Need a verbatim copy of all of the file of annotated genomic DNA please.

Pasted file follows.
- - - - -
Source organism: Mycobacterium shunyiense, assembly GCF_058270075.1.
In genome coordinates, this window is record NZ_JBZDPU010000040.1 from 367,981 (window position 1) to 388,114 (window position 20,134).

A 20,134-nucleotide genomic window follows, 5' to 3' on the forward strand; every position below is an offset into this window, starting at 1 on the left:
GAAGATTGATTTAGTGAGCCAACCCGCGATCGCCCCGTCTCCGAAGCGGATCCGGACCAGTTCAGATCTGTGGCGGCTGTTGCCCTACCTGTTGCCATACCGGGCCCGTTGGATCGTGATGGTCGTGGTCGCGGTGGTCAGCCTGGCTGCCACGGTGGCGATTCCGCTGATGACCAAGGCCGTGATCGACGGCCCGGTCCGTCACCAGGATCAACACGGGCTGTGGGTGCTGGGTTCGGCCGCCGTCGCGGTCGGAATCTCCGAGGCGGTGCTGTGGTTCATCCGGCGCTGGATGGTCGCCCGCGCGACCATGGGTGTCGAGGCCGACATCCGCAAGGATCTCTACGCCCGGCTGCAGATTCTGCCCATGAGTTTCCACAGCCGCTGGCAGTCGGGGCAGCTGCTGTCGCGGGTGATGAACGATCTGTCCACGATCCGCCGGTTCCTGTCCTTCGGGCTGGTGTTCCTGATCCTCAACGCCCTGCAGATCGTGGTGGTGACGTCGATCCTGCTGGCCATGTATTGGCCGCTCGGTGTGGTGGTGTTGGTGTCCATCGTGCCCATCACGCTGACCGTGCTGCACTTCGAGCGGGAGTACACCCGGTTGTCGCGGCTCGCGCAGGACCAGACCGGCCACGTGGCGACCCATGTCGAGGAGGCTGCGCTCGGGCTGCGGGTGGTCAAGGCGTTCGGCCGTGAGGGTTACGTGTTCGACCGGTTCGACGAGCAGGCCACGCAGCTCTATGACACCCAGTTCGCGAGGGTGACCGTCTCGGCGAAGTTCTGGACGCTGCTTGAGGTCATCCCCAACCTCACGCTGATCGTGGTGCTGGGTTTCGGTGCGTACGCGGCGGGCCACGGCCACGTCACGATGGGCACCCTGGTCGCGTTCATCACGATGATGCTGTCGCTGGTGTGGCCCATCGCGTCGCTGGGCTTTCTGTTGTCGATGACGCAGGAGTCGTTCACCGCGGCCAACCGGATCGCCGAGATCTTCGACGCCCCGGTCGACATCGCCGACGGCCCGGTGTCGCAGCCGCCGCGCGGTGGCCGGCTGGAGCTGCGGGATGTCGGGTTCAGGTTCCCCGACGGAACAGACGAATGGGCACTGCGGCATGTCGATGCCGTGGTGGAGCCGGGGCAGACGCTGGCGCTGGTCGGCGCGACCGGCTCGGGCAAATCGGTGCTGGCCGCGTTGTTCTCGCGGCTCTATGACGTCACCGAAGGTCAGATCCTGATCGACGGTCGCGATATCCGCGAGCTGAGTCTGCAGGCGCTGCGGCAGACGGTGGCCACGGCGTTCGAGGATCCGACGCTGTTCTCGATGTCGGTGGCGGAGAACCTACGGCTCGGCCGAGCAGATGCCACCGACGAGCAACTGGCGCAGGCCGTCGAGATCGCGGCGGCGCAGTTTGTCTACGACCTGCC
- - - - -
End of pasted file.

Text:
Source organism: Mycobacterium shunyiense, assembly GCF_058270075.1.
In genome coordinates, this window is record NZ_JBZDPU010000040.1 from 367,981 (window position 1) to 388,114 (window position 20,134).

A 20,134-nucleotide genomic window follows, 5' to 3' on the forward strand; every position below is an offset into this window, starting at 1 on the left:
GAAGATTGATTTAGTGAGCCAACCCGCGATCGCCCCGTCTCCGAAGCGGATCCGGACCAGTTCAGATCTGTGGCGGCTGTTGCCCTACCTGTTGCCATACCGGGCCCGTTGGATCGTGATGGTCGTGGTCGCGGTGGTCAGCCTGGCTGCCACGGTGGCGATTCCGCTGATGACCAAGGCCGTGATCGACGGCCCGGTCCGTCACCAGGATCAACACGGGCTGTGGGTGCTGGGTTCGGCCGCCGTCGCGGTCGGAATCTCCGAGGCGGTGCTGTGGTTCATCCGGCGCTGGATGGTCGCCCGCGCGACCATGGGTGTCGAGGCCGACATCCGCAAGGATCTCTACGCCCGGCTGCAGATTCTGCCCATGAGTTTCCACAGCCGCTGGCAGTCGGGGCAGCTGCTGTCGCGGGTGATGAACGATCTGTCCACGATCCGCCGGTTCCTGTCCTTCGGGCTGGTGTTCCTGATCCTCAACGCCCTGCAGATCGTGGTGGTGACGTCGATCCTGCTGGCCATGTATTGGCCGCTCGGTGTGGTGGTGTTGGTGTCCATCGTGCCCATCACGCTGACCGTGCTGCACTTCGAGCGGGAGTACACCCGGTTGTCGCGGCTCGCGCAGGACCAGACCGGCCACGTGGCGACCCATGTCGAGGAGGCTGCGCTCGGGCTGCGGGTGGTCAAGGCGTTCGGCCGTGAGGGTTACGTGTTCGACCGGTTCGACGAGCAGGCCACGCAGCTCTATGACACCCAGTTCGCGAGGGTGACCGTCTCGGCGAAGTTCTGGACGCTGCTTGAGGTCATCCCCAACCTCACGCTGATCGTGGTGCTGGGTTTCGGTGCGTACGCGGCGGGCCACGGCCACGTCACGATGGGCACCCTGGTCGCGTTCATCACGATGATGCTGTCGCTGGTGTGGCCCATCGCGTCGCTGGGCTTTCTGTTGTCGATGACGCAGGAGTCGTTCACCGCGGCCAACCGGATCGCCGAGATCTTCGACGCCCCGGTCGACATCGCCGACGGCCCGGTGTCGCAGCCGCCGCGCGGTGGCCGGCTGGAGCTGCGGGATGTCGGGTTCAGGTTCCCCGACGGAACAGACGAATGGGCACTGCGGCATGTCGATGCCGTGGTGGAGCCGGGGCAGACGCTGGCGCTGGTCGGCGCGACCGGCTCGGGCAAATCGGTGCTGGCCGCGTTGTTCTCGCGGCTCTATGACGTCACCGAAGGTCAGATCCTGATCGACGGTCGCGATATCCGCGAGCTGAGTCTGCAGGCGCTGCGGCAGACGGTGGCCACGGCGTTCGAGGATCCGACGCTGTTCTCGATGTCGGTGGCGGAGAACCTACGGCTCGGCCGAGCAGATGCCACCGACGAGCAACTGGCGCAGGCCGTCGAGATCGCGGCGGCGCAGTTTGTCTACGACCTGCC